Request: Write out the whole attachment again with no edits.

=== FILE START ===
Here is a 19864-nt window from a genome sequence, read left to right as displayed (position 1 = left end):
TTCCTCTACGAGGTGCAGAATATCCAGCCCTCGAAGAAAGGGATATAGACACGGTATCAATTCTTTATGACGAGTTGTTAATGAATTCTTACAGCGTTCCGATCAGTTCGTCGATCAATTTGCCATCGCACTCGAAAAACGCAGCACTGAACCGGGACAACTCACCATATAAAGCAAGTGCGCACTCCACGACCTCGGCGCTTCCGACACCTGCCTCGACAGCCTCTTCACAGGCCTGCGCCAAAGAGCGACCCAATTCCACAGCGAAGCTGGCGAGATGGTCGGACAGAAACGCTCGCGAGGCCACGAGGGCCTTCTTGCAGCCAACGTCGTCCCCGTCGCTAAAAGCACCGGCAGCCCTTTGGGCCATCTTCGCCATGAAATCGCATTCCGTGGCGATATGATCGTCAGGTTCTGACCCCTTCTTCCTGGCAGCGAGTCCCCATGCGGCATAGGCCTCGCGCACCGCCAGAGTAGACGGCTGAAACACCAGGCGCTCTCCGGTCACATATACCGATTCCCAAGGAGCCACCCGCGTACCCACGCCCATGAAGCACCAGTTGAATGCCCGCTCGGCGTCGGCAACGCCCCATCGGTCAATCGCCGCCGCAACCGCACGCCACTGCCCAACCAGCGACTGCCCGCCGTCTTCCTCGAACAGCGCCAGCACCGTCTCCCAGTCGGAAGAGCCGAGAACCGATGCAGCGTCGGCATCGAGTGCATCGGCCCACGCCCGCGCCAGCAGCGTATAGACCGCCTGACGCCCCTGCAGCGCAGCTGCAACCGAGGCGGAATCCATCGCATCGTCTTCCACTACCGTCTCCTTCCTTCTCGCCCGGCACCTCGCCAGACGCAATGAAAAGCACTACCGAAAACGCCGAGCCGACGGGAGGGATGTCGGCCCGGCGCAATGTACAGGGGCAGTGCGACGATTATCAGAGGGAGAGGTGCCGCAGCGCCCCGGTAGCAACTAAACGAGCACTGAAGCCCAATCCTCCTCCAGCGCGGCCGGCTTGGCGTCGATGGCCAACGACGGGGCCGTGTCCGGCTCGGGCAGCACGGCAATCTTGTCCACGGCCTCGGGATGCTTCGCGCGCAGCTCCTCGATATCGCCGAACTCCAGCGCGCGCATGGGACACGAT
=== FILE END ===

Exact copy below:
Here is a 19864-nt window from a genome sequence, read left to right as displayed (position 1 = left end):
TTCCTCTACGAGGTGCAGAATATCCAGCCCTCGAAGAAAGGGATATAGACACGGTATCAATTCTTTATGACGAGTTGTTAATGAATTCTTACAGCGTTCCGATCAGTTCGTCGATCAATTTGCCATCGCACTCGAAAAACGCAGCACTGAACCGGGACAACTCACCATATAAAGCAAGTGCGCACTCCACGACCTCGGCGCTTCCGACACCTGCCTCGACAGCCTCTTCACAGGCCTGCGCCAAAGAGCGACCCAATTCCACAGCGAAGCTGGCGAGATGGTCGGACAGAAACGCTCGCGAGGCCACGAGGGCCTTCTTGCAGCCAACGTCGTCCCCGTCGCTAAAAGCACCGGCAGCCCTTTGGGCCATCTTCGCCATGAAATCGCATTCCGTGGCGATATGATCGTCAGGTTCTGACCCCTTCTTCCTGGCAGCGAGTCCCCATGCGGCATAGGCCTCGCGCACCGCCAGAGTAGACGGCTGAAACACCAGGCGCTCTCCGGTCACATATACCGATTCCCAAGGAGCCACCCGCGTACCCACGCCCATGAAGCACCAGTTGAATGCCCGCTCGGCGTCGGCAACGCCCCATCGGTCAATCGCCGCCGCAACCGCACGCCACTGCCCAACCAGCGACTGCCCGCCGTCTTCCTCGAACAGCGCCAGCACCGTCTCCCAGTCGGAAGAGCCGAGAACCGATGCAGCGTCGGCATCGAGTGCATCGGCCCACGCCCGCGCCAGCAGCGTATAGACCGCCTGACGCCCCTGCAGCGCAGCTGCAACCGAGGCGGAATCCATCGCATCGTCTTCCACTACCGTCTCCTTCCTTCTCGCCCGGCACCTCGCCAGACGCAATGAAAAGCACTACCGAAAACGCCGAGCCGACGGGAGGGATGTCGGCCCGGCGCAATGTACAGGGGCAGTGCGACGATTATCAGAGGGAGAGGTGCCGCAGCGCCCCGGTAGCAACTAAACGAGCACTGAAGCCCAATCCTCCTCCAGCGCGGCCGGCTTGGCGTCGATGGCCAACGACGGGGCCGTGTCCGGCTCGGGCAGCACGGCAATCTTGTCCACGGCCTCGGGATGCTTCGCGCGCAGCTCCTCGATATCGCCGAACTCCAGCGCGCGCATGGGACACGAT